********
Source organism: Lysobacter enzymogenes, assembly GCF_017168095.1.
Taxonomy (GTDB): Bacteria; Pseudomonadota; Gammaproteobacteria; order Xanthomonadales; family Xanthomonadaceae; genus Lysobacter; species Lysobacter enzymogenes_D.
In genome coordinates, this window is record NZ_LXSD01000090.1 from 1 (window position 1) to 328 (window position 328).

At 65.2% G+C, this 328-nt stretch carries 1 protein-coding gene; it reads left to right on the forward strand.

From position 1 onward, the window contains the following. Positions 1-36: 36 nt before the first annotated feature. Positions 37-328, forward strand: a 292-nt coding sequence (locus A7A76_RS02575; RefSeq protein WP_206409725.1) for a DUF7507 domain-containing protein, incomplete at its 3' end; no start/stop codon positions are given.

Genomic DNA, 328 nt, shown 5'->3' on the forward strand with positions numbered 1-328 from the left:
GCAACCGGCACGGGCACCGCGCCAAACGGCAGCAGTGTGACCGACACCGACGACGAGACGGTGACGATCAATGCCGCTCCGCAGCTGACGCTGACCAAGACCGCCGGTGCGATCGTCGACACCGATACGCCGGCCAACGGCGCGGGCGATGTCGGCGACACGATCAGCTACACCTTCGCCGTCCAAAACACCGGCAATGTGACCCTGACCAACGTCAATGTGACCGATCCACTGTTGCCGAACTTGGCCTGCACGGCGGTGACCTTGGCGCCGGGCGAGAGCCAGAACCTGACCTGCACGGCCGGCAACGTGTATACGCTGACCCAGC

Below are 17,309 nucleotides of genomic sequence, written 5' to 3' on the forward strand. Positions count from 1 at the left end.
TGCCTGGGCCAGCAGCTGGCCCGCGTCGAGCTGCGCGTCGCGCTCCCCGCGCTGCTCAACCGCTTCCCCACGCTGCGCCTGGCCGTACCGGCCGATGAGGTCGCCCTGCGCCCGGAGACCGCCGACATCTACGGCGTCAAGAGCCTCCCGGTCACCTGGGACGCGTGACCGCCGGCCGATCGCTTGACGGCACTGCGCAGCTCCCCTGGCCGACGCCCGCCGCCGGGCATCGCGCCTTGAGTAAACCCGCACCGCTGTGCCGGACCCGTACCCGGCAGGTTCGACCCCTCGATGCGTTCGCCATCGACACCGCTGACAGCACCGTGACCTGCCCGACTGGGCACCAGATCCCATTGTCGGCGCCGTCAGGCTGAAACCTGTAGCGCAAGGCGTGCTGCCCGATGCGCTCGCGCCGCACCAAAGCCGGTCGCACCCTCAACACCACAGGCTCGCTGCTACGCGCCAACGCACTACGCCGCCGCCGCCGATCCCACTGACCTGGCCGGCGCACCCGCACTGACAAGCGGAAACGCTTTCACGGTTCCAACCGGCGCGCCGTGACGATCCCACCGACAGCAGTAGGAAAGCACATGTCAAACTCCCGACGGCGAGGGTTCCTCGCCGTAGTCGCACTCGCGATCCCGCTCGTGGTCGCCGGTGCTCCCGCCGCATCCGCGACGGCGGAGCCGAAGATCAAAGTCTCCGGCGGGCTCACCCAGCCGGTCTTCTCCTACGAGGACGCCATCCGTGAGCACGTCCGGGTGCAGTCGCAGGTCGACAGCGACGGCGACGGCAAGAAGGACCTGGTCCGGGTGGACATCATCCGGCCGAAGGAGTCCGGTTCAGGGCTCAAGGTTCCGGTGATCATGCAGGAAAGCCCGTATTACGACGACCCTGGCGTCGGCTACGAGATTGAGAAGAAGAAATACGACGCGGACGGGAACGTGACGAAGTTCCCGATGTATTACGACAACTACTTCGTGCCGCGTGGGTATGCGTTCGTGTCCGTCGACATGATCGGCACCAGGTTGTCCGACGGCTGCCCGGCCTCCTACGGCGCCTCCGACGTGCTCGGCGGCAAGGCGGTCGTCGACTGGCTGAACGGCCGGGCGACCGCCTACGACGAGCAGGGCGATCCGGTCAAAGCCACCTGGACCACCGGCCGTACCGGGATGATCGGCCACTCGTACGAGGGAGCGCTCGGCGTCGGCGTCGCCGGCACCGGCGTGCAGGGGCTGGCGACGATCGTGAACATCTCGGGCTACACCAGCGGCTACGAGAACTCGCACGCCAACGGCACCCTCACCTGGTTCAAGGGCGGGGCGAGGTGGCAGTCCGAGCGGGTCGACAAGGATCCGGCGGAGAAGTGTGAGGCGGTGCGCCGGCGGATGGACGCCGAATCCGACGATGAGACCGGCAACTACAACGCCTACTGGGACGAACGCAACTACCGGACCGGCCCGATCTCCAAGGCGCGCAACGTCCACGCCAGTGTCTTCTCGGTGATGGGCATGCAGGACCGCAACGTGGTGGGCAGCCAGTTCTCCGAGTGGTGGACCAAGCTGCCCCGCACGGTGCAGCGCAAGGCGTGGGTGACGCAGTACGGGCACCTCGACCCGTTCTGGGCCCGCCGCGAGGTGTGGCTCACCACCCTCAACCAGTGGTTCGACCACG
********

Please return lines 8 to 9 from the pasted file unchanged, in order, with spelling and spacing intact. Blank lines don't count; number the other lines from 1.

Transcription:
Below are 17,309 nucleotides of genomic sequence, written 5' to 3' on the forward strand. Positions count from 1 at the left end.
TGCCTGGGCCAGCAGCTGGCCCGCGTCGAGCTGCGCGTCGCGCTCCCCGCGCTGCTCAACCGCTTCCCCACGCTGCGCCTGGCCGTACCGGCCGATGAGGTCGCCCTGCGCCCGGAGACCGCCGACATCTACGGCGTCAAGAGCCTCCCGGTCACCTGGGACGCGTGACCGCCGGCCGATCGCTTGACGGCACTGCGCAGCTCCCCTGGCCGACGCCCGCCGCCGGGCATCGCGCCTTGAGTAAACCCGCACCGCTGTGCCGGACCCGTACCCGGCAGGTTCGACCCCTCGATGCGTTCGCCATCGACACCGCTGACAGCACCGTGACCTGCCCGACTGGGCACCAGATCCCATTGTCGGCGCCGTCAGGCTGAAACCTGTAGCGCAAGGCGTGCTGCCCGATGCGCTCGCGCCGCACCAAAGCCGGTCGCACCCTCAACACCACAGGCTCGCTGCTACGCGCCAACGCACTACGCCGCCGCCGCCGATCCCACTGACCTGGCCGGCGCACCCGCACTGACAAGCGGAAACGCTTTCACGGTTCCAACCGGCGCGCCGTGACGATCCCACCGACAGCAGTAGGAAAGCACATGTCAAACTCCCGACGGCGAGGGTTCCTCGCCGTAGTCGCACTCGCGATCCCGCTCGTGGTCGCCGGTGCTCCCGCCGCATCCGCGACGGCGGAGCCGAAGATCAAAGTCTCCGGCGGGCTCACCCAGCCGGTCTTCTCCTACGAGGACGCCATCCGTGAGCACGTCCGGGTGCAGTCGCAGGTCGACAGCGACGGCGACGGCAAGAAGGACCTGGTCCGGGTGGACATCATCCGGCCGAAGGAGTCCGGTTCAGGGCTCAAGGTTCCGGTGATCATGCAGGAAAGCCCGTATTACGACGACCCTGGCGTCGGCTACGAGATTGAGAAGAAGAAATACGACGCGGACGGGAACGTGACGAAGTTCCCGATGTATTACGACAACTACTTCGTGCCGCGTGGGTATGCGTTCGTGTCCGTCGACATGATCGGCACCAGGTTGTCCGACGGCTGCCCGGCCTCCTACGGCGCCTCCGACGTGCTCGGCGGCAAGGCGGTCGTCGACTGGCTGAACGGCCGGGCGACCGCCTACGACGAGCAGGGCGATCCGGTCAAAGCCACCTGGACCACCGGCCGTACCGGGATGATCGGCCACTCGTACGAGGGAGCGCTCGGCGTCGGCGTCGCCGGCACCGGCGTGCAGGGGCTGGCGACGATCGTGAACATCTCGGGCTACACCAGCGGCTACGAGAACTCGCACGCCAACGGCACCCTCACCTGGTTCAAGGGCGGGGCGAGGTGGCAGTCCGAGCGGGTCGACAAGGATCCGGCGGAGAAGTGTGAGGCGGTGCGCCGGCGGATGGACGCCGAATCCGACGATGAGACCGGCAACTACAACGCCTACTGGGACGAACGCAACTACCGGACCGGCCCGATCTCCAAGGCGCGCAACGTCCACGCCAGTGTCTTCTCGGTGATGGGCATGCAGGACCGCAACGTGGTGGGCAGCCAGTTCTCCGAGTGGTGGACCAAGCTGCCCCGCACGGTGCAGCGCAAGGCGTGGGTGACGCAGTACGGGCACCTCGACCCGTTCTGGGCCCGCCGCGAGGTGTGGCTCACCACCCTCAACCAGTGGTTCGACCACG